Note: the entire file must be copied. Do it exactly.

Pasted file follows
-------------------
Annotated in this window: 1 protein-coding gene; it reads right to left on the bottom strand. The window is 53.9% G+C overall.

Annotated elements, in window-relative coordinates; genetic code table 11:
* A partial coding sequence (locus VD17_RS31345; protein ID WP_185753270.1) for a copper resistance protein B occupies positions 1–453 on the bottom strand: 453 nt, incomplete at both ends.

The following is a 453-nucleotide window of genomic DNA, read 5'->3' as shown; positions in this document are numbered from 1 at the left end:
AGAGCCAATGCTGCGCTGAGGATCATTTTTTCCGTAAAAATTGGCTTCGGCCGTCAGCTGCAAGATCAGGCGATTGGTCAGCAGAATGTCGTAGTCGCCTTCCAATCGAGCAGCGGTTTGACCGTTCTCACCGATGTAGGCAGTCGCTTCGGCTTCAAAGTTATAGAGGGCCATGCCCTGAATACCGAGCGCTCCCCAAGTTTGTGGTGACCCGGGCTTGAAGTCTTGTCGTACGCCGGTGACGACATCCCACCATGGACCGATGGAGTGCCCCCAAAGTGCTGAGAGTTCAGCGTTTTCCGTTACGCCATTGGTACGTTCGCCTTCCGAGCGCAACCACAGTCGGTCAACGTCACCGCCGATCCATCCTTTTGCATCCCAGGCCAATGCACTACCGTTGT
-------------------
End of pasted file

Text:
Annotated in this window: 1 protein-coding gene; it reads right to left on the bottom strand. The window is 53.9% G+C overall.

Annotated elements, in window-relative coordinates; genetic code table 11:
* A partial coding sequence (locus VD17_RS31345; protein ID WP_185753270.1) for a copper resistance protein B occupies positions 1–453 on the bottom strand: 453 nt, incomplete at both ends.

The following is a 453-nucleotide window of genomic DNA, read 5'->3' as shown; positions in this document are numbered from 1 at the left end:
AGAGCCAATGCTGCGCTGAGGATCATTTTTTCCGTAAAAATTGGCTTCGGCCGTCAGCTGCAAGATCAGGCGATTGGTCAGCAGAATGTCGTAGTCGCCTTCCAATCGAGCAGCGGTTTGACCGTTCTCACCGATGTAGGCAGTCGCTTCGGCTTCAAAGTTATAGAGGGCCATGCCCTGAATACCGAGCGCTCCCCAAGTTTGTGGTGACCCGGGCTTGAAGTCTTGTCGTACGCCGGTGACGACATCCCACCATGGACCGATGGAGTGCCCCCAAAGTGCTGAGAGTTCAGCGTTTTCCGTTACGCCATTGGTACGTTCGCCTTCCGAGCGCAACCACAGTCGGTCAACGTCACCGCCGATCCATCCTTTTGCATCCCAGGCCAATGCACTACCGTTGT